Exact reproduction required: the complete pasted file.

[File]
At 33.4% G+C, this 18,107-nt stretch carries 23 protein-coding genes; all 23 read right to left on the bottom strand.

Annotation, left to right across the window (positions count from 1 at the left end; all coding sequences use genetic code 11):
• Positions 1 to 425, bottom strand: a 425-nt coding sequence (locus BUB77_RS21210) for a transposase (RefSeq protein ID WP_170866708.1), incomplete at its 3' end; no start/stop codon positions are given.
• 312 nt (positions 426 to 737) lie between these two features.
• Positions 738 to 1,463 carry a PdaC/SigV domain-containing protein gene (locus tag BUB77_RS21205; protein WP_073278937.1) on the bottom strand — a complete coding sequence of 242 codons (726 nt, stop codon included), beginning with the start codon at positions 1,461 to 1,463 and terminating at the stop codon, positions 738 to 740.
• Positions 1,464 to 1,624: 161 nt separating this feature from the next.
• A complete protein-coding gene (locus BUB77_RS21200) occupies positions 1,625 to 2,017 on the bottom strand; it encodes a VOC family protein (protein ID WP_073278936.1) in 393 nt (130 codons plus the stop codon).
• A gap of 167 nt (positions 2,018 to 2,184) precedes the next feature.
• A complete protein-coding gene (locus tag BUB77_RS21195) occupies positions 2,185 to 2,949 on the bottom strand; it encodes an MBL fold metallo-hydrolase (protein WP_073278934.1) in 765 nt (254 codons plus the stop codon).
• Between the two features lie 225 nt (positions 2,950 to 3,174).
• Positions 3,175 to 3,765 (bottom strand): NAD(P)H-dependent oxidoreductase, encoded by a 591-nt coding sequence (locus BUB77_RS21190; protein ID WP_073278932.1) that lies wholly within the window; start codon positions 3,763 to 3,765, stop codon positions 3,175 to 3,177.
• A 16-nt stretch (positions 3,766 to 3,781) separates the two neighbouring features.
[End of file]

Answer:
At 33.4% G+C, this 18,107-nt stretch carries 23 protein-coding genes; all 23 read right to left on the bottom strand.

Annotation, left to right across the window (positions count from 1 at the left end; all coding sequences use genetic code 11):
• Positions 1 to 425, bottom strand: a 425-nt coding sequence (locus BUB77_RS21210) for a transposase (RefSeq protein ID WP_170866708.1), incomplete at its 3' end; no start/stop codon positions are given.
• 312 nt (positions 426 to 737) lie between these two features.
• Positions 738 to 1,463 carry a PdaC/SigV domain-containing protein gene (locus tag BUB77_RS21205; protein WP_073278937.1) on the bottom strand — a complete coding sequence of 242 codons (726 nt, stop codon included), beginning with the start codon at positions 1,461 to 1,463 and terminating at the stop codon, positions 738 to 740.
• Positions 1,464 to 1,624: 161 nt separating this feature from the next.
• A complete protein-coding gene (locus BUB77_RS21200) occupies positions 1,625 to 2,017 on the bottom strand; it encodes a VOC family protein (protein ID WP_073278936.1) in 393 nt (130 codons plus the stop codon).
• A gap of 167 nt (positions 2,018 to 2,184) precedes the next feature.
• A complete protein-coding gene (locus tag BUB77_RS21195) occupies positions 2,185 to 2,949 on the bottom strand; it encodes an MBL fold metallo-hydrolase (protein WP_073278934.1) in 765 nt (254 codons plus the stop codon).
• Between the two features lie 225 nt (positions 2,950 to 3,174).
• Positions 3,175 to 3,765 (bottom strand): NAD(P)H-dependent oxidoreductase, encoded by a 591-nt coding sequence (locus BUB77_RS21190; protein ID WP_073278932.1) that lies wholly within the window; start codon positions 3,763 to 3,765, stop codon positions 3,175 to 3,177.
• A 16-nt stretch (positions 3,766 to 3,781) separates the two neighbouring features.